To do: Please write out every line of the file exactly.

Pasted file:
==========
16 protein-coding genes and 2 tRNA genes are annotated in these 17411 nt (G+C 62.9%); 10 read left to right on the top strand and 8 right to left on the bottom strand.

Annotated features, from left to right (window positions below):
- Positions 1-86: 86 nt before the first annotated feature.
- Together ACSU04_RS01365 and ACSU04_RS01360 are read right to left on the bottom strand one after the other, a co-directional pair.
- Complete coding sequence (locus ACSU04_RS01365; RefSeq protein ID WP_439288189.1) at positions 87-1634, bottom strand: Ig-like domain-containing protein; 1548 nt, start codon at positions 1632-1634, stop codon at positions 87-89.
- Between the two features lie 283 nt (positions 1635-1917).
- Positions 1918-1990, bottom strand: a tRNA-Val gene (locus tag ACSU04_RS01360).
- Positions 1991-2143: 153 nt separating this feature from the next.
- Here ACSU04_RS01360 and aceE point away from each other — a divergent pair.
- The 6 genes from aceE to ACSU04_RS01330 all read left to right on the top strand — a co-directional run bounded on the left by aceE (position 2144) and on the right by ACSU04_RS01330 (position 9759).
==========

16 protein-coding genes and 2 tRNA genes are annotated in these 17411 nt (G+C 62.9%); 10 read left to right on the top strand and 8 right to left on the bottom strand.

Annotated features, from left to right (window positions below):
- Positions 1-86: 86 nt before the first annotated feature.
- Together ACSU04_RS01365 and ACSU04_RS01360 are read right to left on the bottom strand one after the other, a co-directional pair.
- Complete coding sequence (locus ACSU04_RS01365; RefSeq protein ID WP_439288189.1) at positions 87-1634, bottom strand: Ig-like domain-containing protein; 1548 nt, start codon at positions 1632-1634, stop codon at positions 87-89.
- Between the two features lie 283 nt (positions 1635-1917).
- Positions 1918-1990, bottom strand: a tRNA-Val gene (locus tag ACSU04_RS01360).
- Positions 1991-2143: 153 nt separating this feature from the next.
- Here ACSU04_RS01360 and aceE point away from each other — a divergent pair.
- The 6 genes from aceE to ACSU04_RS01330 all read left to right on the top strand — a co-directional run bounded on the left by aceE (position 2144) and on the right by ACSU04_RS01330 (position 9759).